A. N. Lawrence

They Would Come Up From the South 


Florida means flowery land. I knew two swamp flowers, sisters, and there’s a VHS of us, hand-in-hand, like a garland, singing Ring Around the Rosie. My Living with Crocodiles brochure says there are 1,500 crocodiles in Florida and that they are very shy. In photographs little flowers wave at the camera and palm trees wave too. I cut away their mother. My first kiss was beneath a squat tree when I was seven. She was seven, too. The tall embankment’s soft tufts were rabbit tails, and I pulled away, wounded even by such a tender gesture. She had nightmares about crocodiles and the crocodile’s terrible smile. She always wanted to kiss. And she asks if I do this with my mother too and she tells me not to tell, but that it is fun, but that also crocodiles can climb into bedrooms at night, scale the siding. I read about Ammit, soul-eater, crocodylidae are nocturnal and so are you, aren’t you? And I read in the ancient Kahun Medical Papyrus that to mix sour milk with the excrement of crocodiles was a method of contraception. And I ask the pages about mothers whose hearts are rotten, and I say, Ammit, when her heart is lifted from the rickety scales and is given to you to devour, I am sorry for how that must taste. And I read about the crocodile gods and the city and the long painted death mask for the sacred beast. I rewind the VHS tape and we all fall down and I think about what the little Rosies say, that a mother can note to the children that they should be good girls, and can point to the siding, like a pile of black shimmery sand sitting in tuft grass, that indeed, crocodiles have been on the roof, like overgrown, less colorful geckos. And that children should watch for the tooth of the crocodile because it is hollow and can carry many things, like the teeth or eyes or hearts of children. 



Animals We Pretended to Be 

for Marie 


I want to come out from under the table, where we used to brush powder pink ponies. Optical fibers made your face glow like Tang. I want to sweep away the plastic bedrock of deflated inflatables. We took our milk under there. We took our dirty knees. I am a horse. I am a neigh horse under the table. What I remember of dad are his shoes on the sticky linoleum. Ketchup gummy on the chair legs, ladybug’s blood. I want to come out from under the table to the chicken coop where you squished bread through wire, and the disinterested hens would cluck away. You’d say, I am bawk chicken. Bawk. And nibble the bread and you’d open your mouth wide so I could see the snow bank in your mouth. And up the hill, on the farm, the mounds of corn and grain were not mounds of corn and grain, but were the lost teeth of songbirds, and we found them, and we were birds that could sing Elvis Presley songs. But back under the table you guessed that if we never came out we’d curve our spines and grow and grow until the table burst like a cocoon or egg and chirp chirp and you’d slurp a gummy worm after dunking it in your water. I want to come out. Crawl out with me, the kids table, where we pretend as a theory of mind. Crawl out from the black box of memory and be the animal sister again, be sister and howl howl howl.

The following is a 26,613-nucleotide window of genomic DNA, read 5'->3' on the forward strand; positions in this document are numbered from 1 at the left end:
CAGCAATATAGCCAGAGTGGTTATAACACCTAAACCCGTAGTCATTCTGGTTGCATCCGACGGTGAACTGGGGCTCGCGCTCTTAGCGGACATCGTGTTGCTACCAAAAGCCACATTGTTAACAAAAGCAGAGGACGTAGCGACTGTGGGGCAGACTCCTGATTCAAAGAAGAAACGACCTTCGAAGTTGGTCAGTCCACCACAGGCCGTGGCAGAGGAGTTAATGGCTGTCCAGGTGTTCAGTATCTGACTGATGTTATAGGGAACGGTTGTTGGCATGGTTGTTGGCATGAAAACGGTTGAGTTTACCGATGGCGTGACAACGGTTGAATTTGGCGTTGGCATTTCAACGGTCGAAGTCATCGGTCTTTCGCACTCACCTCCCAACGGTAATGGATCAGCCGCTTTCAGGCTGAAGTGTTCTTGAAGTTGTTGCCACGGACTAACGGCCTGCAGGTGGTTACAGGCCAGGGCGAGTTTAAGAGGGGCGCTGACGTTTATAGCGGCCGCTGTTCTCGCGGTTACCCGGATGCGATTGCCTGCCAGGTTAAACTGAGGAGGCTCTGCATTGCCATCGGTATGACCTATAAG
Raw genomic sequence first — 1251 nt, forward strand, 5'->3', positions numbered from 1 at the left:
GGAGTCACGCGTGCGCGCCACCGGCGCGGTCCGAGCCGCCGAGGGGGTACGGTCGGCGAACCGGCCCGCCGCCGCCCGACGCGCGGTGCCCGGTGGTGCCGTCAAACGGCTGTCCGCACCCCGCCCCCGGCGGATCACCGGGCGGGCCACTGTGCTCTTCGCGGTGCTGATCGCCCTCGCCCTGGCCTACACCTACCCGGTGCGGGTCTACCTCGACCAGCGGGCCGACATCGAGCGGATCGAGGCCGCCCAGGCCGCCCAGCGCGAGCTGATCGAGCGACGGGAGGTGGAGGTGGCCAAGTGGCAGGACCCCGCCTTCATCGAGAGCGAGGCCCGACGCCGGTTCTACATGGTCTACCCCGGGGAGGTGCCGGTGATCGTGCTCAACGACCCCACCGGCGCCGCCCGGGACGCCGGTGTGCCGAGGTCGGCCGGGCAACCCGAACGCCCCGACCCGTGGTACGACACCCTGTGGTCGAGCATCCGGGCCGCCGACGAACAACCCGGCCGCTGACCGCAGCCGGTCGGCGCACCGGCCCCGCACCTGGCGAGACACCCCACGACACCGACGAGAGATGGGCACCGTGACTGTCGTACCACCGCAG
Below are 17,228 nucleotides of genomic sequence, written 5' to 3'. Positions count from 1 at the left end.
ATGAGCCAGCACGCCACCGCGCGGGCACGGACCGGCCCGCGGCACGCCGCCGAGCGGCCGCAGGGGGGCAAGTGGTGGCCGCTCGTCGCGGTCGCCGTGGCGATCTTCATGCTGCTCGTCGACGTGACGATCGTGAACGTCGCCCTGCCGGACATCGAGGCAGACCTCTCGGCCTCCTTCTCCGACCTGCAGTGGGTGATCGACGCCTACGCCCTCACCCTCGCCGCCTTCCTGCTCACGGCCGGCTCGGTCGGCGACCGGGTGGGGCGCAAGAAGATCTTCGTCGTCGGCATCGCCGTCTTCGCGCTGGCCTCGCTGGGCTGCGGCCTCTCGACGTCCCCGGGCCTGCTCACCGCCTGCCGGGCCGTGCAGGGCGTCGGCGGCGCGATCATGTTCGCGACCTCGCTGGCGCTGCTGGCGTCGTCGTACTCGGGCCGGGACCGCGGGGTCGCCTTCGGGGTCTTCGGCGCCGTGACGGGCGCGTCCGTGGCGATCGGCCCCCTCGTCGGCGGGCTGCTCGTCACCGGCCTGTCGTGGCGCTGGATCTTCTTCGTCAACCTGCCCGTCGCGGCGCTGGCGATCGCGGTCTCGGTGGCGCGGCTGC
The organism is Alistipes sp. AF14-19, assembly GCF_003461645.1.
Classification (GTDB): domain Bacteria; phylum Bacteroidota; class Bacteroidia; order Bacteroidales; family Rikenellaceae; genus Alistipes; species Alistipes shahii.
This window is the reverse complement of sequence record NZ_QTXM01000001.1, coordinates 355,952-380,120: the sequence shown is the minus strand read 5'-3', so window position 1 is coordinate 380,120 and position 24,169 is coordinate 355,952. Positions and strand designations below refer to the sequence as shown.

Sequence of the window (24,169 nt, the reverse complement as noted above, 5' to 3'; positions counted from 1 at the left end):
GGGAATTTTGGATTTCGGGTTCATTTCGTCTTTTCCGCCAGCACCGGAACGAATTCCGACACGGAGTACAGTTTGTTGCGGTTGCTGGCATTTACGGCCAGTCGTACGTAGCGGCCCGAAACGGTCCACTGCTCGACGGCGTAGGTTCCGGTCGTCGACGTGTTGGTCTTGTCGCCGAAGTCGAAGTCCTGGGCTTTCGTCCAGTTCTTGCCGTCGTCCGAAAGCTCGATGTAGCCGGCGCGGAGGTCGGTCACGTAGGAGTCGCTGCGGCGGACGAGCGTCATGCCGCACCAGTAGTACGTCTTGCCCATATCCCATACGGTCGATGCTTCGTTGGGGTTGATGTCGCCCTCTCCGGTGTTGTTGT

When We Lived in Paducah 

the hog 
behind the possumhaw holly ran away when the
rain came. That's how you began, 
When we lived in Paducah. 
The coffee pot sputtered an incantation. 
Great Granny slung a chicken around and
around when we lived in Paducah. 

You flung heavy curtains 
to let light in the modest brown house, revealing
the flat green yard, slick puddles
of septic leaching.
A hot smell of methane. 
Roses cut along the perimeter. Rain drenched aphid bitten
blooms, to tell me your mother, my great grandmother,
planted the source root. That's why they come back 
year after year. 
I can see the you in the rowboat.  
I can see the you in the handmade frock, 
only three feet tall in the tall unforeseeable. 
Paducah was completely underwater, a flood up to Chief
Paduke's headdress made of stone 

and all the things you loved handed over to the rain. 
And sixty years later, I tell you, When I was twelve the mud
river swallowed my bed and my diaries.
The hog red-lipped 
from holly berries got sick, 
and the rain didn't always nourish what we wanted it to, and 
thorns can sprout along all kinds of perimeters. 
But along the sandy shore, a sodden book 
with its spine split back in two, the one 
with our name inside.  


A.N. Lawrence is a poet who teaches at Marshall University. She grew up in Ona, West Virginia and studied English at Marshall. She was a fellow at Indiana University, where she received her MFA in poetry. She contributed music to the local film Trace Around Your Heart (2013), which won Best Music and Best of Festival at the Coal River Film Festival and Colony Film Festival.


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